Platform businesses have long been on the rise. Tech firms, such as Deliveroo and Uber, have reduced search frictions and revolutionised labour market structures as a result. This appeals to ‘workers’ for a variety of reasons: flexible hours, workplace independence and self-allocated holidays are just a few of the many non-pecuniary benefits reaped by users of the service. However, the integrity of these platforms is being challenged. The David stepping up to these Goliaths is the idea that the individual’s relationship with these companies is one that is more closely aligned with employment. The solution proposed is a change in the legal definition; the one we should seek is educates ‘workers’ on what they’re subscribing to.
One case in particular epitomises the turning of the tide against the tech firms. The clash between Pimlico Plumbers and Gary Smith, a London plumbing service and an engineer respectively, has reached the Supreme Court. At is centre is the question whether Mr Smith was correctly classed as self-employed by the firm or if his association with the firm was classically defined as employment. This is the crux of the wider issue with the ‘gig economy’. Namely, are firms required to offer the services and legal requirements a formal employment contract mandates?
The final decision on Mr Smith’s status under Pimlico Plumbers will have ramifications for the larger firms we are more accustomed to. Deliveroo recently resisted a charge concerning the legal status of its staff. This was based on the proposition that if a ‘worker’ can send someone else to do their job for them, then they should not be classified as employed. However, a ruling in favour of Mr Smith by the Supreme Court may pave the way for a broader interpretation of a worker’s rights making it more difficult for companies challenge ‘workers’ protestations. Uber is currently fighting a legal battle that is of a similar nature to Mr Smith vs Pimlico; this will be a good bell-weather of the court’s attitude to matter at hand.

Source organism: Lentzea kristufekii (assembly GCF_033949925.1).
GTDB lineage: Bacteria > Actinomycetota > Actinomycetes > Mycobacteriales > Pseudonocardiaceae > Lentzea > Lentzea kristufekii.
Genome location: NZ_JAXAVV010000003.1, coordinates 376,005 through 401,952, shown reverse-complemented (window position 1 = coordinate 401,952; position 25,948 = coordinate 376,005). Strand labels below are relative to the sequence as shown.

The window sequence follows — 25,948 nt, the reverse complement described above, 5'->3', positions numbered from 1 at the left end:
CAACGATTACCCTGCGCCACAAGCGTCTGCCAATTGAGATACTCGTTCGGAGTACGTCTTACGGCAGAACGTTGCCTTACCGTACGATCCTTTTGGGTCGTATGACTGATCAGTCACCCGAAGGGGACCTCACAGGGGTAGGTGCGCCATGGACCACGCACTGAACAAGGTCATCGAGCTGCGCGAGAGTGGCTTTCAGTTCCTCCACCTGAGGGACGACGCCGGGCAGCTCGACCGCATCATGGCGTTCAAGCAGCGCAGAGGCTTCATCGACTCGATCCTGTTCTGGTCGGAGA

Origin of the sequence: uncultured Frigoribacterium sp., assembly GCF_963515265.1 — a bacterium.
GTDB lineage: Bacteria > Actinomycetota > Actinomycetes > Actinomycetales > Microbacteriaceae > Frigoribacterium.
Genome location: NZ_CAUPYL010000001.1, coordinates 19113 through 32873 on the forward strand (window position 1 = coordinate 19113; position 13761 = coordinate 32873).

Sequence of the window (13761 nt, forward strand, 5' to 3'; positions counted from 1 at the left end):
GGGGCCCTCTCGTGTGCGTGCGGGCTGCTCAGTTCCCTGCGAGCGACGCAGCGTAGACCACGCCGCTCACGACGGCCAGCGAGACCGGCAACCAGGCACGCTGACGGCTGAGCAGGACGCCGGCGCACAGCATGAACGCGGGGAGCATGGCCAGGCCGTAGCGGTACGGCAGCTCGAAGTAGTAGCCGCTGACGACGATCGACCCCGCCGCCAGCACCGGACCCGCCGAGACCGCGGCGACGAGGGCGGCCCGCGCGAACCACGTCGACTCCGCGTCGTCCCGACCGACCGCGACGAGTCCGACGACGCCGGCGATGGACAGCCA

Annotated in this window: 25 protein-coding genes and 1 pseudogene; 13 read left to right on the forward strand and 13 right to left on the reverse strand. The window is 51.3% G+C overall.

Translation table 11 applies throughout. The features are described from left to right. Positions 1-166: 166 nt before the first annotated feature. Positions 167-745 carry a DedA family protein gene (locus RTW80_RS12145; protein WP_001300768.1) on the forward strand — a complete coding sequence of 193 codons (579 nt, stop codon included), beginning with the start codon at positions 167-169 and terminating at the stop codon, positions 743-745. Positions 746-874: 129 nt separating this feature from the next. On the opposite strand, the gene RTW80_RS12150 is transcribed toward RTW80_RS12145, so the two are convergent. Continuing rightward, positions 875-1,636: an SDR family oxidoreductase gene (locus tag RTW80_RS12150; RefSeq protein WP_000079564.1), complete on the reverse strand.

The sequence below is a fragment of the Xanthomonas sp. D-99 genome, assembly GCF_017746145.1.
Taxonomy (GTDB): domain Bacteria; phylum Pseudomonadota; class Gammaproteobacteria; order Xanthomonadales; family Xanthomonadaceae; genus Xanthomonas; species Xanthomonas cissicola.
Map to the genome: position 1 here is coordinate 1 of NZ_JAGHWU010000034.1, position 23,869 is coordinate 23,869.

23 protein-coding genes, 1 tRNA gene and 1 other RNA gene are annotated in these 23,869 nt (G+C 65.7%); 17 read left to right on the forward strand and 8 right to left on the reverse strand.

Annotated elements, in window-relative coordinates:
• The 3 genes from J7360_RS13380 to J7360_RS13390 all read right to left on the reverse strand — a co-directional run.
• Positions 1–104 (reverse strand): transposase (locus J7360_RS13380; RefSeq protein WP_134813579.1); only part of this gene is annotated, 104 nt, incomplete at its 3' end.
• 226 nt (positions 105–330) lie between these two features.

However, the non-committal relationship of the platform business has its perks. Flexibility is an obvious benefit. Both hours and holidays can be chosen independently meaning individuals can take time off when needed without hassle. Moreover, joining the service often takes the same amount of time an app takes to download. All this contributes to reduced search frictions that, theoretically, should reduce unemployment. Indeed, the empirics match the theory: Britain’s working-age employment rate peaked at 75% recently.
Undeniably, there are downsides. Individuals employed by platform businesses often unknowingly forfeit rights they would otherwise receive. Sick pay tends not to be provided and there is no legal means to contest unfair dismissal. Additionally, the minimum wage of £7.50 does not apply to gig economy occupations. Yet, these can be remedied without sacrificing the essence of the platform.
Scared of (non)-commitment?
Educating individuals about the differences between standard and gig economy employment would reduce the number of workers being sucked into unfavourable work contracts. To see the benefits of this, we can turn to classical economic theory; moving closer to perfect information eliminates deadweight loss and improves market efficiency. Furthermore, we may resolve paternalistic concerns about whether a job in the gig economy improves their utility in the long run with simple nudges towards formal employment. Better to keep the option of the gig economy open with better information rather than eliminate it all together.